Homes and buildings

Saving money and making our buildings more energy efficient

Taking action

The Government of Canada will work with the provinces and territories to:

  • Develop a “net-zero energy ready” model building code, with the goal that provinces and territories adopt it by 2030.
  • Develop a model code for existing buildings to help guide energy efficiency improvements during renovations, with the goal that all provinces and territories adopt it.
  • Develop tools to support the aim of requiring labelling of building energy use by as early as 2019.
  • Use funds from the $2 billion Low Carbon Economy Fund and green infrastructure investments to help interested provinces and territories expand their efforts to improve building energy performance.
  • Set new standards for heating equipment and other key technologies.
  • Support Indigenous communities and governments as they improve the energy efficiency of their buildings.

We spend the majority of our lives in buildings. Our houses, offices, and community centres require heating, cooling, and lighting. In Canada, buildings produce 12 percent of our national emissions, mostly for space and water heating. If you add indirect emissions from using electricity, that share jumps to 17 percent. And in making them more energy efficient, they represent a big economic opportunity.

Construction is a multi-billion-dollar industry in Canada. When we make our homes and buildings more energy efficient – we also create more jobs. In Canada, every dollar the government spends on energy-efficiency programs can save Canadians as much as $3 to $5.

Our buildings will become much more energy efficient, use clean electricity, and even generate their own electricity. Well-designed, efficient buildings are comfortable and healthy – and they save Canadians money on energy bills.

The federal government will support improving the energy efficiency of our homes and buildings.

First, the Government of Canada will provide tools to make new buildings more energy efficient. It is feasible to design buildings that use as much energy as they could produce using renewable energy. These are known as “net-zero energy ready” buildings. Working with the provinces and territories, the federal government will develop a building code that, when adopted by provinces and territories and used by builders, could enable all new buildings to be built “net-zero energy ready” by 2030.

We will also work with the provinces and territories to develop a retrofit code for existing buildings and work towards energy labeling to support retrofits. A code for existing buildings will help guide energy efficiency improvements that can be made when Canadians renovate their homes and buildings. In 2030, 75 percent of Canada’s buildings will be buildings standing today, so we must work to improve their energy efficiency.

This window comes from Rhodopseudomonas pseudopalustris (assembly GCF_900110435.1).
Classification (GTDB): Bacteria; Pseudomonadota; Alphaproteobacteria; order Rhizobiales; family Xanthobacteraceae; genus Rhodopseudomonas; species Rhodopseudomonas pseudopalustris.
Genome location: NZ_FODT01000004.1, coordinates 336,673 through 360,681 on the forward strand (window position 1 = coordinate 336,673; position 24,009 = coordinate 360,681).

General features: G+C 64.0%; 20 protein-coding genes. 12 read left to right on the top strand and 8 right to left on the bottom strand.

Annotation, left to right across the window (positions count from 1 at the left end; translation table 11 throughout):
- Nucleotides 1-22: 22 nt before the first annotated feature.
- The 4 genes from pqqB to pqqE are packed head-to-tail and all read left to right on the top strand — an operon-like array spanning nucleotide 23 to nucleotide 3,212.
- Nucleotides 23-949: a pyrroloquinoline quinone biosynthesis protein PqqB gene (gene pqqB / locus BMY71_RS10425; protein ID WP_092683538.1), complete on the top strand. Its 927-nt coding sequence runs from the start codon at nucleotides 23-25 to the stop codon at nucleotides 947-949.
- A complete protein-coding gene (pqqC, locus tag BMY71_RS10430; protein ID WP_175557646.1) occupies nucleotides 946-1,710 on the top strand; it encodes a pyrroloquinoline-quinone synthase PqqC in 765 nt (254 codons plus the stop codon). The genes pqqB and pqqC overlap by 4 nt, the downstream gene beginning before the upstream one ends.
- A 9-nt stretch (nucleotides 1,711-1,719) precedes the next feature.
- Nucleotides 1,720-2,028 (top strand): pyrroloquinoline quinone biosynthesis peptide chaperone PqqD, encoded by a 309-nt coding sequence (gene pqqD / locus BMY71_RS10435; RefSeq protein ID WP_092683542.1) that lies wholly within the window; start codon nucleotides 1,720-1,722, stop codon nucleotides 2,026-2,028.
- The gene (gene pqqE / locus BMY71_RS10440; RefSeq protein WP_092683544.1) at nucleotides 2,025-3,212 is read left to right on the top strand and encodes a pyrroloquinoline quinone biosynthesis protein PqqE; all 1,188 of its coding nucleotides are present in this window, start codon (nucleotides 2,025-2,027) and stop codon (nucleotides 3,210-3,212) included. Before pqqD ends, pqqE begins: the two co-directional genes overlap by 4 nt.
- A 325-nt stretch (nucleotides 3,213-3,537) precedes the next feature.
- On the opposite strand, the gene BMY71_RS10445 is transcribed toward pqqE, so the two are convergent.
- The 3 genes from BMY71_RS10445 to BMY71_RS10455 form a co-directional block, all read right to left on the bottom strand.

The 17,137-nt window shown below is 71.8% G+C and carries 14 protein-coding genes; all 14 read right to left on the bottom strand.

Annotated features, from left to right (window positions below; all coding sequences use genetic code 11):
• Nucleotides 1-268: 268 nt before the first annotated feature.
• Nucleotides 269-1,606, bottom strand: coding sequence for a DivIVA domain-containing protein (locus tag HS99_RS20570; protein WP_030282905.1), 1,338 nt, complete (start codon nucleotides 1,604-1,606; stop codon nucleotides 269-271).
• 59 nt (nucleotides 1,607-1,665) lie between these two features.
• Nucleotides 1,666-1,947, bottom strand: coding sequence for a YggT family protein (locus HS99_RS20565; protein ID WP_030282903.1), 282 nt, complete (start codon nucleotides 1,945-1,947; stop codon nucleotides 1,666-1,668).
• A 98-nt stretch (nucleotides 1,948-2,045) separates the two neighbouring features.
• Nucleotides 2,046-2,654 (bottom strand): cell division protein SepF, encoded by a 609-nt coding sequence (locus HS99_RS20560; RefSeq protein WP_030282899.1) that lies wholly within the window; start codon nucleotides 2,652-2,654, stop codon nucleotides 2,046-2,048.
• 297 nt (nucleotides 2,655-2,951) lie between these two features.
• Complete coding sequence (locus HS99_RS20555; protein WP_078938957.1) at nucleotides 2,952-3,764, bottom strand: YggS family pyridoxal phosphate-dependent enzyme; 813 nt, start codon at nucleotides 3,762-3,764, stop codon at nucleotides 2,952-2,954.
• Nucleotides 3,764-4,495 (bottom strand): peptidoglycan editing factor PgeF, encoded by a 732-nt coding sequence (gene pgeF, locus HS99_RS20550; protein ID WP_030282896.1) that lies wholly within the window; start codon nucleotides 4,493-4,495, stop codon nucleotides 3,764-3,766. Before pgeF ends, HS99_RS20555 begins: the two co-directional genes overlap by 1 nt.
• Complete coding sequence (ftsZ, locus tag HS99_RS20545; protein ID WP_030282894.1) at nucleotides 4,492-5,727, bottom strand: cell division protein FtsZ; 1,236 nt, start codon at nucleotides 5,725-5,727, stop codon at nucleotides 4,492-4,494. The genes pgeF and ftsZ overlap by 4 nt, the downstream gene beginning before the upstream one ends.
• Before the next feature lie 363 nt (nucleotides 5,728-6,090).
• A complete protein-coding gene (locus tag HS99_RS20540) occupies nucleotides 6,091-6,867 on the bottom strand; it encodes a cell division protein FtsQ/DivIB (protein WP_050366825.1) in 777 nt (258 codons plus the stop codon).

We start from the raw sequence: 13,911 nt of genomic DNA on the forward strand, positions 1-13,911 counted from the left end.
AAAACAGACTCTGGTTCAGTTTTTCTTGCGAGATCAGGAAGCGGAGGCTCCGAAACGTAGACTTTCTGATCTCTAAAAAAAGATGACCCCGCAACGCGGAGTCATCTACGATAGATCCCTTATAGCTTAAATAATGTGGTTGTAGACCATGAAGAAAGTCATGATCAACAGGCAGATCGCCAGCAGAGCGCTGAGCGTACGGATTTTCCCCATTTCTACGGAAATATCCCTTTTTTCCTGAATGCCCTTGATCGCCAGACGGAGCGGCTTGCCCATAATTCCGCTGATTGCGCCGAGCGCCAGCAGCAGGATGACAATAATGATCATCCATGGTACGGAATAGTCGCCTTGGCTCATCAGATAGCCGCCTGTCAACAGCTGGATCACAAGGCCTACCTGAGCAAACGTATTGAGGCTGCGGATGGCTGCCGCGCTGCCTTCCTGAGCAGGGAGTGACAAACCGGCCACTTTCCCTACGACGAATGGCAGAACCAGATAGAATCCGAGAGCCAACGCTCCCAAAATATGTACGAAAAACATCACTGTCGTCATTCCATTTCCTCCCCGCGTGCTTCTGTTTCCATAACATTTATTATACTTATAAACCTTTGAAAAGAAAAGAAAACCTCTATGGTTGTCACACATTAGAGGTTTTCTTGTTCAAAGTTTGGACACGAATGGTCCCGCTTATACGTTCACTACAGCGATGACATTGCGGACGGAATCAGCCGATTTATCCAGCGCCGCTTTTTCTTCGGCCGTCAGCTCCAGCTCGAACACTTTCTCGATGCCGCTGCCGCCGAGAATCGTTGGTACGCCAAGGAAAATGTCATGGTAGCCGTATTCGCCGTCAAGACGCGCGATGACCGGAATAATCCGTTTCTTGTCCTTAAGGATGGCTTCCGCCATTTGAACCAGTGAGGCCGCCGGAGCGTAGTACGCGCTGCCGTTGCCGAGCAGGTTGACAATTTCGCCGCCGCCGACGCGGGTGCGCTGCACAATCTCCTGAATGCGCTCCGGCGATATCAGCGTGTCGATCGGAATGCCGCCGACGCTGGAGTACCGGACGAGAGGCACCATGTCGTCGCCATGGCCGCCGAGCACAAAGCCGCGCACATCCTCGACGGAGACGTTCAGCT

Energy use labeling will allow homeowners to increase the value of their homes by showing the improvement in energy performance that results from investing in better insulation and more efficient heating and cooling systems.

The federal government will also set advanced efficiency standards for new heating equipment and other appliances, so homeowners save energy and money over time.

The $2 billion Low Carbon Economy Fund and the government’s green infrastructure investments will support the transformation of our buildings sector. Through these funds, we will work with interested provinces and territories to support their efforts to help homeowners and businesses become more energy efficient.

Finally, we will work in partnership with Indigenous Peoples to enhance efficiency and combat climate change as we address the housing challenges in Indigenous communities. Together, we will make new buildings more efficient through improved building standards, while also increasing the efficiency of existing buildings. Indigenous Peoples have also identified the need to incorporate Traditional Knowledge and culture into building designs.

These actions will create good jobs, drive the development of new technologies, save Canadians money and help make homes, businesses and other buildings more comfortable, healthy and environmentally friendly. For Canada to thrive in the clean growth century, we need efficient and resilient buildings.

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